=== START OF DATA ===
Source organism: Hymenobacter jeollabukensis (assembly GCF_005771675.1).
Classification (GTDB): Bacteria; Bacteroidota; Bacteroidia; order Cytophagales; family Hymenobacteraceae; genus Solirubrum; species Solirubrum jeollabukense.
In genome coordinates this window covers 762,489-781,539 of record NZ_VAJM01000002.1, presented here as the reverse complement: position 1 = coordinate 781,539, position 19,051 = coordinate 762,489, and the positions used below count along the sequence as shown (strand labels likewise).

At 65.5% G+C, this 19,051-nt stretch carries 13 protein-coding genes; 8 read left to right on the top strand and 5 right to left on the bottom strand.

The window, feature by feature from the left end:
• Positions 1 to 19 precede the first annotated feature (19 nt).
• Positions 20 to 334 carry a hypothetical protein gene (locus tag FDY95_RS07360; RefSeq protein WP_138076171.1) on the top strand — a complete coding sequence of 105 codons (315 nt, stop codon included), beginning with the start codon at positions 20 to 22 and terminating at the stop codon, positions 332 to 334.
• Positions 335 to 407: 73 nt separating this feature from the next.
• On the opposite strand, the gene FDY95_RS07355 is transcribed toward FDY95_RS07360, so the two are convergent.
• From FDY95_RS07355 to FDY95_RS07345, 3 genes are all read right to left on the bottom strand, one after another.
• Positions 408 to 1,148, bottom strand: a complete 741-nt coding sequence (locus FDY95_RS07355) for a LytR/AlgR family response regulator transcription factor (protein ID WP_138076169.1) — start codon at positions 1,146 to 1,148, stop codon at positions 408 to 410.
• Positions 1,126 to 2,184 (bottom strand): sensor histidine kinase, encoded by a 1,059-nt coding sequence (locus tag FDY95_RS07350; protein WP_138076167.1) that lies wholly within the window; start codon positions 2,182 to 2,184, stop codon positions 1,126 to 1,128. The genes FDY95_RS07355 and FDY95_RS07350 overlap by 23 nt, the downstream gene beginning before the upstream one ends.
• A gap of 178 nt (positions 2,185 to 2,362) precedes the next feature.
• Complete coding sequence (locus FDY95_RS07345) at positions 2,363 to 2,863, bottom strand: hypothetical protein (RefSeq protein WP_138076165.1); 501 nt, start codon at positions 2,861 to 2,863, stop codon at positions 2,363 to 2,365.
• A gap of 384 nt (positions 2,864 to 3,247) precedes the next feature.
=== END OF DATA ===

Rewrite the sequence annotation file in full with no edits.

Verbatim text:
Source organism: Hymenobacter jeollabukensis (assembly GCF_005771675.1).
Classification (GTDB): Bacteria; Bacteroidota; Bacteroidia; order Cytophagales; family Hymenobacteraceae; genus Solirubrum; species Solirubrum jeollabukense.
In genome coordinates this window covers 762,489-781,539 of record NZ_VAJM01000002.1, presented here as the reverse complement: position 1 = coordinate 781,539, position 19,051 = coordinate 762,489, and the positions used below count along the sequence as shown (strand labels likewise).

At 65.5% G+C, this 19,051-nt stretch carries 13 protein-coding genes; 8 read left to right on the top strand and 5 right to left on the bottom strand.

The window, feature by feature from the left end:
• Positions 1 to 19 precede the first annotated feature (19 nt).
• Positions 20 to 334 carry a hypothetical protein gene (locus tag FDY95_RS07360; RefSeq protein WP_138076171.1) on the top strand — a complete coding sequence of 105 codons (315 nt, stop codon included), beginning with the start codon at positions 20 to 22 and terminating at the stop codon, positions 332 to 334.
• Positions 335 to 407: 73 nt separating this feature from the next.
• On the opposite strand, the gene FDY95_RS07355 is transcribed toward FDY95_RS07360, so the two are convergent.
• From FDY95_RS07355 to FDY95_RS07345, 3 genes are all read right to left on the bottom strand, one after another.
• Positions 408 to 1,148, bottom strand: a complete 741-nt coding sequence (locus FDY95_RS07355) for a LytR/AlgR family response regulator transcription factor (protein ID WP_138076169.1) — start codon at positions 1,146 to 1,148, stop codon at positions 408 to 410.
• Positions 1,126 to 2,184 (bottom strand): sensor histidine kinase, encoded by a 1,059-nt coding sequence (locus tag FDY95_RS07350; protein WP_138076167.1) that lies wholly within the window; start codon positions 2,182 to 2,184, stop codon positions 1,126 to 1,128. The genes FDY95_RS07355 and FDY95_RS07350 overlap by 23 nt, the downstream gene beginning before the upstream one ends.
• A gap of 178 nt (positions 2,185 to 2,362) precedes the next feature.
• Complete coding sequence (locus FDY95_RS07345) at positions 2,363 to 2,863, bottom strand: hypothetical protein (RefSeq protein WP_138076165.1); 501 nt, start codon at positions 2,861 to 2,863, stop codon at positions 2,363 to 2,365.
• A gap of 384 nt (positions 2,864 to 3,247) precedes the next feature.